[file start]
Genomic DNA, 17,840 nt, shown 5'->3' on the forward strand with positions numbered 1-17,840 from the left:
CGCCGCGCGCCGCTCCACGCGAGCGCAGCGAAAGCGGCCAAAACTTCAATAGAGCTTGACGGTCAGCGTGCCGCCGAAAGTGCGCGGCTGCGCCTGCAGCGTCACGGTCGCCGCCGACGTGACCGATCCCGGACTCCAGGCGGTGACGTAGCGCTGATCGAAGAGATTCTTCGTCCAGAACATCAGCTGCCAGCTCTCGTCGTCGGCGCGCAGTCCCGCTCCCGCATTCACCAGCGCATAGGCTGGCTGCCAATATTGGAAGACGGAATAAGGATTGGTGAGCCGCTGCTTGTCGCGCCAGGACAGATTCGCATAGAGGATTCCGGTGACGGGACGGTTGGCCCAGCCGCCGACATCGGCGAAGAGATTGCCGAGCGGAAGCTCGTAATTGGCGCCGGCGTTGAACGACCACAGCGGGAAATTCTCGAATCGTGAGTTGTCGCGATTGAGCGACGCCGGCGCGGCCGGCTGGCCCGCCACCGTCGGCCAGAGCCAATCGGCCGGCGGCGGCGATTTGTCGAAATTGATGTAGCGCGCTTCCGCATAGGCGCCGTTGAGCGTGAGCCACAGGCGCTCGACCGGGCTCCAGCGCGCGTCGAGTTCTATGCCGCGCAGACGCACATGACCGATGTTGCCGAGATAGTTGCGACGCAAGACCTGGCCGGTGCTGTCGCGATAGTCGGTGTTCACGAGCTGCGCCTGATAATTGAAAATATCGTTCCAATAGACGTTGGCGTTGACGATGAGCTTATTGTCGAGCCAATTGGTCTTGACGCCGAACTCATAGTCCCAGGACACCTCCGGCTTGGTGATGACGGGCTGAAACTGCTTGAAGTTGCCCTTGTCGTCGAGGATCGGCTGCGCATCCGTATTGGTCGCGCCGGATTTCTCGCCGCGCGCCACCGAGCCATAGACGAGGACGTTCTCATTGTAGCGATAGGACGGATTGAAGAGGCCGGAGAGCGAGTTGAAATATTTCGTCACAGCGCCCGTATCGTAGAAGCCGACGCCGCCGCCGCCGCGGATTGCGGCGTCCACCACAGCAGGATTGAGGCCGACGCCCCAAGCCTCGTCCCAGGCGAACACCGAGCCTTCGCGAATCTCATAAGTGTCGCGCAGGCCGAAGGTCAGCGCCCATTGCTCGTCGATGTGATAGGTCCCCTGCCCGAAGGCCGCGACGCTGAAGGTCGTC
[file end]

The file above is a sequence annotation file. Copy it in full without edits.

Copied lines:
Genomic DNA, 17,840 nt, shown 5'->3' on the forward strand with positions numbered 1-17,840 from the left:
CGCCGCGCGCCGCTCCACGCGAGCGCAGCGAAAGCGGCCAAAACTTCAATAGAGCTTGACGGTCAGCGTGCCGCCGAAAGTGCGCGGCTGCGCCTGCAGCGTCACGGTCGCCGCCGACGTGACCGATCCCGGACTCCAGGCGGTGACGTAGCGCTGATCGAAGAGATTCTTCGTCCAGAACATCAGCTGCCAGCTCTCGTCGTCGGCGCGCAGTCCCGCTCCCGCATTCACCAGCGCATAGGCTGGCTGCCAATATTGGAAGACGGAATAAGGATTGGTGAGCCGCTGCTTGTCGCGCCAGGACAGATTCGCATAGAGGATTCCGGTGACGGGACGGTTGGCCCAGCCGCCGACATCGGCGAAGAGATTGCCGAGCGGAAGCTCGTAATTGGCGCCGGCGTTGAACGACCACAGCGGGAAATTCTCGAATCGTGAGTTGTCGCGATTGAGCGACGCCGGCGCGGCCGGCTGGCCCGCCACCGTCGGCCAGAGCCAATCGGCCGGCGGCGGCGATTTGTCGAAATTGATGTAGCGCGCTTCCGCATAGGCGCCGTTGAGCGTGAGCCACAGGCGCTCGACCGGGCTCCAGCGCGCGTCGAGTTCTATGCCGCGCAGACGCACATGACCGATGTTGCCGAGATAGTTGCGACGCAAGACCTGGCCGGTGCTGTCGCGATAGTCGGTGTTCACGAGCTGCGCCTGATAATTGAAAATATCGTTCCAATAGACGTTGGCGTTGACGATGAGCTTATTGTCGAGCCAATTGGTCTTGACGCCGAACTCATAGTCCCAGGACACCTCCGGCTTGGTGATGACGGGCTGAAACTGCTTGAAGTTGCCCTTGTCGTCGAGGATCGGCTGCGCATCCGTATTGGTCGCGCCGGATTTCTCGCCGCGCGCCACCGAGCCATAGACGAGGACGTTCTCATTGTAGCGATAGGACGGATTGAAGAGGCCGGAGAGCGAGTTGAAATATTTCGTCACAGCGCCCGTATCGTAGAAGCCGACGCCGCCGCCGCCGCGGATTGCGGCGTCCACCACAGCAGGATTGAGGCCGACGCCCCAAGCCTCGTCCCAGGCGAACACCGAGCCTTCGCGAATCTCATAAGTGTCGCGCAGGCCGAAGGTCAGCGCCCATTGCTCGTCGATGTGATAGGTCCCCTGCCCGAAGGCCGCGACGCTGAAGGTCGTC